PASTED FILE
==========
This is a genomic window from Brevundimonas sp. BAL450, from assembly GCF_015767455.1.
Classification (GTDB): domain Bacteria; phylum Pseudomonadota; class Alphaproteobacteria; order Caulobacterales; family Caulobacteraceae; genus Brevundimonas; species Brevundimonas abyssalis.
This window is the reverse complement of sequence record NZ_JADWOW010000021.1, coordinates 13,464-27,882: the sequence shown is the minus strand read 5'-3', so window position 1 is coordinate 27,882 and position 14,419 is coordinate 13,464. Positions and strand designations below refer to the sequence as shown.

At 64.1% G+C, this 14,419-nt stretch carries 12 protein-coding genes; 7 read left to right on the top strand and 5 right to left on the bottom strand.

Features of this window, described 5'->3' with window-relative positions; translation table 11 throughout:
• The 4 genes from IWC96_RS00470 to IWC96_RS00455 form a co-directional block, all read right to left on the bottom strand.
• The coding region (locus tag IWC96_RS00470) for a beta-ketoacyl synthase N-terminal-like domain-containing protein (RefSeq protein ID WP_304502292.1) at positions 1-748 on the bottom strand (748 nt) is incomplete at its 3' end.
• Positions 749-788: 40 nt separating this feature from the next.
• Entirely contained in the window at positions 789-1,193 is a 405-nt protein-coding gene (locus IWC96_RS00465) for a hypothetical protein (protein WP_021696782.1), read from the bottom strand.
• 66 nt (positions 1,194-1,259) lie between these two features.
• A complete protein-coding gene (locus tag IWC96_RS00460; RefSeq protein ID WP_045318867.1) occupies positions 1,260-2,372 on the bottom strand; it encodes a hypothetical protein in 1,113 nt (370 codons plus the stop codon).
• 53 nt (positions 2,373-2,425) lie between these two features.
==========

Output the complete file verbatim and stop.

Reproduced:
This is a genomic window from Brevundimonas sp. BAL450, from assembly GCF_015767455.1.
Classification (GTDB): domain Bacteria; phylum Pseudomonadota; class Alphaproteobacteria; order Caulobacterales; family Caulobacteraceae; genus Brevundimonas; species Brevundimonas abyssalis.
This window is the reverse complement of sequence record NZ_JADWOW010000021.1, coordinates 13,464-27,882: the sequence shown is the minus strand read 5'-3', so window position 1 is coordinate 27,882 and position 14,419 is coordinate 13,464. Positions and strand designations below refer to the sequence as shown.

At 64.1% G+C, this 14,419-nt stretch carries 12 protein-coding genes; 7 read left to right on the top strand and 5 right to left on the bottom strand.

Features of this window, described 5'->3' with window-relative positions; translation table 11 throughout:
• The 4 genes from IWC96_RS00470 to IWC96_RS00455 form a co-directional block, all read right to left on the bottom strand.
• The coding region (locus tag IWC96_RS00470) for a beta-ketoacyl synthase N-terminal-like domain-containing protein (RefSeq protein ID WP_304502292.1) at positions 1-748 on the bottom strand (748 nt) is incomplete at its 3' end.
• Positions 749-788: 40 nt separating this feature from the next.
• Entirely contained in the window at positions 789-1,193 is a 405-nt protein-coding gene (locus IWC96_RS00465) for a hypothetical protein (protein WP_021696782.1), read from the bottom strand.
• 66 nt (positions 1,194-1,259) lie between these two features.
• A complete protein-coding gene (locus tag IWC96_RS00460; RefSeq protein ID WP_045318867.1) occupies positions 1,260-2,372 on the bottom strand; it encodes a hypothetical protein in 1,113 nt (370 codons plus the stop codon).
• 53 nt (positions 2,373-2,425) lie between these two features.